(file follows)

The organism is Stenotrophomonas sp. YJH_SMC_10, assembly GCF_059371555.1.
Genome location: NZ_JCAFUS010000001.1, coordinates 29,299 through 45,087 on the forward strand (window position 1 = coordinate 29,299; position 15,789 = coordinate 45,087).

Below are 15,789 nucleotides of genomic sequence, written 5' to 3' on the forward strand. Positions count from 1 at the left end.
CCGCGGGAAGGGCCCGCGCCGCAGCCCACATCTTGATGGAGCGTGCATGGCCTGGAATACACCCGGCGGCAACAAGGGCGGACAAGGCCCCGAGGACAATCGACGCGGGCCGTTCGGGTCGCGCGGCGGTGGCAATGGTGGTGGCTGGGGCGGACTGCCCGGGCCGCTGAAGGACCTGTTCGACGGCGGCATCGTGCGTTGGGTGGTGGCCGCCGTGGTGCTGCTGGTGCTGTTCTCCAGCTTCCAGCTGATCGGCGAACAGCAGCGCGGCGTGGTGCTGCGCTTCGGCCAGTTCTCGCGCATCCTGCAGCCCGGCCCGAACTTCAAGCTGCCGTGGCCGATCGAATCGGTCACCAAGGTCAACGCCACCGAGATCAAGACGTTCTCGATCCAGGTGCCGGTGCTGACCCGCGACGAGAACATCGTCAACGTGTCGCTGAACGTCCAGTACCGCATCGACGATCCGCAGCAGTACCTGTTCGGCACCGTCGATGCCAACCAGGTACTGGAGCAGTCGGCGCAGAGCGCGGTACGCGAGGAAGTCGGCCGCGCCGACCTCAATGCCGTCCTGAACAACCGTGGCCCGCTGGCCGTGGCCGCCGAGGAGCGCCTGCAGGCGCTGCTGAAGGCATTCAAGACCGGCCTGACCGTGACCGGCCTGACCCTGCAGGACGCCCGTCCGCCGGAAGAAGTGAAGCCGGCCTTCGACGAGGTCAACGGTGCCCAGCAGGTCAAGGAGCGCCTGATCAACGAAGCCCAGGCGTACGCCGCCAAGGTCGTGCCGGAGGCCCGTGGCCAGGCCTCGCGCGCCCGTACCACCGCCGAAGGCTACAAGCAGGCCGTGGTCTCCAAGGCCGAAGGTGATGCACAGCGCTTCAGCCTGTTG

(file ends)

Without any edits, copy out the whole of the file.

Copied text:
The organism is Stenotrophomonas sp. YJH_SMC_10, assembly GCF_059371555.1.
Genome location: NZ_JCAFUS010000001.1, coordinates 29,299 through 45,087 on the forward strand (window position 1 = coordinate 29,299; position 15,789 = coordinate 45,087).

Below are 15,789 nucleotides of genomic sequence, written 5' to 3' on the forward strand. Positions count from 1 at the left end.
CCGCGGGAAGGGCCCGCGCCGCAGCCCACATCTTGATGGAGCGTGCATGGCCTGGAATACACCCGGCGGCAACAAGGGCGGACAAGGCCCCGAGGACAATCGACGCGGGCCGTTCGGGTCGCGCGGCGGTGGCAATGGTGGTGGCTGGGGCGGACTGCCCGGGCCGCTGAAGGACCTGTTCGACGGCGGCATCGTGCGTTGGGTGGTGGCCGCCGTGGTGCTGCTGGTGCTGTTCTCCAGCTTCCAGCTGATCGGCGAACAGCAGCGCGGCGTGGTGCTGCGCTTCGGCCAGTTCTCGCGCATCCTGCAGCCCGGCCCGAACTTCAAGCTGCCGTGGCCGATCGAATCGGTCACCAAGGTCAACGCCACCGAGATCAAGACGTTCTCGATCCAGGTGCCGGTGCTGACCCGCGACGAGAACATCGTCAACGTGTCGCTGAACGTCCAGTACCGCATCGACGATCCGCAGCAGTACCTGTTCGGCACCGTCGATGCCAACCAGGTACTGGAGCAGTCGGCGCAGAGCGCGGTACGCGAGGAAGTCGGCCGCGCCGACCTCAATGCCGTCCTGAACAACCGTGGCCCGCTGGCCGTGGCCGCCGAGGAGCGCCTGCAGGCGCTGCTGAAGGCATTCAAGACCGGCCTGACCGTGACCGGCCTGACCCTGCAGGACGCCCGTCCGCCGGAAGAAGTGAAGCCGGCCTTCGACGAGGTCAACGGTGCCCAGCAGGTCAAGGAGCGCCTGATCAACGAAGCCCAGGCGTACGCCGCCAAGGTCGTGCCGGAGGCCCGTGGCCAGGCCTCGCGCGCCCGTACCACCGCCGAAGGCTACAAGCAGGCCGTGGTCTCCAAGGCCGAAGGTGATGCACAGCGCTTCAGCCTGTTG